Thursday, December 31, 2015

Last happy New Years Eve

On this day two years ago, we were celebrating your nana's birthday with pizza and family. 

Twenty-two days later, after you lived your entire life and left us throbbing in brokenness, I sat in a department store dressing room, staring blankly at a selection of funeral dresses and layette sets for the display of your body in the casket. 

I still cannot reconcile the before and the after, what happened to you in between those days. 

In between the New Years Eve birthday celebration and the dressing room scene, I lived a whole other life with you.  I think it must have been the most important and meaningful living I've ever done.  And now, it's over and done.

I hope you knew and felt my love, Zachary.  It means everything to me. 

This day will forever punctuate the beginning of so much fear, then pure joy and elation at your birth and health, and finally, a reprehensible series of errors that robbed you of your entire future.  I'm so sorry. 

Friday, December 25, 2015

Christmas without you

Last week, I sat shoulder to shoulder beside a mother whose arms were full of curly haired two year old.  The audience had been asked to squeeze in closer together to accommodate more show goers to the school's winter music performance, and somehow I got lodged between her and your dad.  She tried to make small talk with me and, well,... even the most surface chit-chat quickly leads to you, my love.   

My stomach churned to be forced to casually answer the dreaded question aloud, to lump you in with the dead, with your brother B.W.  It is still so wholly absurd, so wrong, that you are not here with us.   

The woman's toddler son bounced in her lap, his excitement bubbling over, when one of his sisters took the stage.  His mother shushed him gently as he pointed and called out her name.  The little boy seemed to be in awe of his sister while his mother beamed with pride.    

We ought to have had moments like that one, Zachary.   

It is our second Christmas since you died, and it is still so disorienting. 

Familiar holiday traditions, the excitement with which we used to approach them, seems to have been shattered right along with your perfect little body, almost two years ago.  Again, I could not bring myself to pull out the old artificial Christmas tree, the lights, the collection of ornaments, the myriad decorations, the playlist of Christmas music - all of the things that used to mean something to us.  Again, I couldn't bear to resurrect the tree in memory of your brother, or even any of his old ornaments; the implication that we add another memorial tree for you, our other dead son.  All of the old accoutrements to Christmas just feel like a sham, like they belong to another family, not ours.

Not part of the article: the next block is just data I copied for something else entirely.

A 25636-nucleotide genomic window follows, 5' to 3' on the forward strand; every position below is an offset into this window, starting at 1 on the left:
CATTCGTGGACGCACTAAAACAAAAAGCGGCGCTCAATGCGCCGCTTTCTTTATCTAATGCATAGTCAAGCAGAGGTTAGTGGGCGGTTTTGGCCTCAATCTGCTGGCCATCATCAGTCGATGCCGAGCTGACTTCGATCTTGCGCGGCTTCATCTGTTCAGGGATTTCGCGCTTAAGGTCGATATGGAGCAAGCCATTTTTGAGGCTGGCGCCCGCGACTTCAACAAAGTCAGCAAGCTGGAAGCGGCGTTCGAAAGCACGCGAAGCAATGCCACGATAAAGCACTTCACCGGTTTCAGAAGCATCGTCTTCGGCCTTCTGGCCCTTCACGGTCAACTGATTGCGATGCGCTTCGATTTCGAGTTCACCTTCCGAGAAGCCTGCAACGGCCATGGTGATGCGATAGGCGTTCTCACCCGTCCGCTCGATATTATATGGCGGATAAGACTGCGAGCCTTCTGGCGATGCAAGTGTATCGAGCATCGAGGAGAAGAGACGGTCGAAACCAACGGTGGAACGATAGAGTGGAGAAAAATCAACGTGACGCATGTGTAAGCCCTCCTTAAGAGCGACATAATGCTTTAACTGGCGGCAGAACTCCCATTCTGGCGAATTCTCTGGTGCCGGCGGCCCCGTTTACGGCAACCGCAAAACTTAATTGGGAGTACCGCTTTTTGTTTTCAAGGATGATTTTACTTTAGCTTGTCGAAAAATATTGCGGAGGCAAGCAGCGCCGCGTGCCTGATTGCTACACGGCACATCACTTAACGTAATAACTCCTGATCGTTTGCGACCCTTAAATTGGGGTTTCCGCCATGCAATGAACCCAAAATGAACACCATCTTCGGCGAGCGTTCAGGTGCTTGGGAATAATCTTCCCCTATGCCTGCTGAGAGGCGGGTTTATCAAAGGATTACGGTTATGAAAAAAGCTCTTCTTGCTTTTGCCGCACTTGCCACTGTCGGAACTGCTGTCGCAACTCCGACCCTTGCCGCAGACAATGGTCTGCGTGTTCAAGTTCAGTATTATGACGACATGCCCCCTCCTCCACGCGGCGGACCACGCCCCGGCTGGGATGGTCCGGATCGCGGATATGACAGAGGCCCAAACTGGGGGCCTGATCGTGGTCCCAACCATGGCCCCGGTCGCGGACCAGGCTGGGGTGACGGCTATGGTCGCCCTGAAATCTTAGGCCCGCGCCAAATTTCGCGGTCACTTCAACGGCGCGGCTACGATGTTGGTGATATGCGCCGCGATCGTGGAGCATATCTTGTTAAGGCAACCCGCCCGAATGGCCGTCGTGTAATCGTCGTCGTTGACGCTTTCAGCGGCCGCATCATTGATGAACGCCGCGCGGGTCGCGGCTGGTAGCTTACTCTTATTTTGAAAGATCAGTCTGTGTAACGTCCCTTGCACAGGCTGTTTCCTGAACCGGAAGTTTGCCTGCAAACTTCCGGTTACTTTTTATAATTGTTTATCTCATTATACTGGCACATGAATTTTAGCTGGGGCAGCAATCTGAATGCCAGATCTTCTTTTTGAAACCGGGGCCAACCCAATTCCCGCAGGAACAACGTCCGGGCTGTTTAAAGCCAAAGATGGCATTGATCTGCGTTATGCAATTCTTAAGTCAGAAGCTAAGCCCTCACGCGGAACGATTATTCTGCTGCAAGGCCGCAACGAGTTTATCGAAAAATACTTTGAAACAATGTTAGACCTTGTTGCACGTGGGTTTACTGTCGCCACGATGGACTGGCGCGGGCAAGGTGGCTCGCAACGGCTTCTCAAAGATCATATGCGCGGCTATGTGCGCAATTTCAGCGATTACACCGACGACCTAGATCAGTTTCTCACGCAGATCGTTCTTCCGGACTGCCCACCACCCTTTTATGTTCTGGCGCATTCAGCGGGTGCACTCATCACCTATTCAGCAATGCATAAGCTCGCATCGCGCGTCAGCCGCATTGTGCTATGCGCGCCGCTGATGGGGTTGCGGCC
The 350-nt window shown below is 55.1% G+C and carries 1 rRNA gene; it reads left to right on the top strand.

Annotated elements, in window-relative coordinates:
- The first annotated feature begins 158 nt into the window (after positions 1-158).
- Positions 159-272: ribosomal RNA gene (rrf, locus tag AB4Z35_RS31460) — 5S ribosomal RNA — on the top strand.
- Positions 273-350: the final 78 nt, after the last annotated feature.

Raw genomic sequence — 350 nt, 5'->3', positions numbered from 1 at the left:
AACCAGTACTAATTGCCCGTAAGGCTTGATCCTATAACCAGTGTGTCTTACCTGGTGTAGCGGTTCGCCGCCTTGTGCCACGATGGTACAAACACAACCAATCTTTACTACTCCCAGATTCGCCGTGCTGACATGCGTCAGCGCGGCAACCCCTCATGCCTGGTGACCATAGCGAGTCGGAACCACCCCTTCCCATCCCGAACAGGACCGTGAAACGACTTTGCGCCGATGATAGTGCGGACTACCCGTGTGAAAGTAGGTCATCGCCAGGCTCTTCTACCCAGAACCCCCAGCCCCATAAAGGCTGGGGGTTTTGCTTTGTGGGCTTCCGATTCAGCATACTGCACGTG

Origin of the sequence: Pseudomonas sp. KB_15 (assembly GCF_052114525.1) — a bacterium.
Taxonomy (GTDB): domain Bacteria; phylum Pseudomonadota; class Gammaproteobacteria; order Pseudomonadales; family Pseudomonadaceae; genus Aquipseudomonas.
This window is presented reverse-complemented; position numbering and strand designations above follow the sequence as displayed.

Participating in the "Christmas spirit" (not to be confused with celebrating the actual meaning and spirit of the historical first Christmas) feels foreign to me now.  I don't recognize it.  I don't understand it.  But, for C.T.'s sake, because he is still influenced by the stuff of Christmas, and by the enthusiasm of his friends and classmates around the holiday, we did buy a small live tree this year.  We delayed and delayed until a little over a week ago when the pickings were slim, so it is truly a sad, needle-dropping, specimen.  The tree is decorated mostly with handmade/hand-painted ornaments in your memory, a few new ones in memory of B.W. and of course, some crafty ornaments made by C.T.  This seems to be the only way I can tolerate a Christmas tree, something remotely festive, in our home. 

Christmas would be so different if you were here, Zachary.  I look at photos of C.T. on his second Christmas, when he was almost two years old, and I'm desperate to know, to concoct, to connect your 14-day life with, who you would have been on this day, in 2015.  

Like a fool, I keep wondering, pining. 

I love you and miss you.  On Christmas.  Every day. 

Monday, December 7, 2015

"Doing" the holidays

Stay away from me
with your twinkling lights
your jingle bells
your festive decorations.
Tone down your
giddy anticipation that
has virtually nothing to do with
marking the birth of Jesus,
and more to do with a couple days
off of work, the loop of carols
you can't stop humming,
how irresistibly cheerful the house looks
sprinkled with red and green. 

It is certainly not
the most wonderful time of the year. 

Doesn't my once healthy son
writhing in pain,
treated unforgivably late,
bruised - to death - from the inside out,
make any difference?
How can the same old
holiday rituals make sense
ever again?

I can never go back.
I don't know what to do with Christmas.          

He would be twenty-three months old today.
In one month, we would be
celebrating his second birthday.
I should be planning my boy's 
birthday party.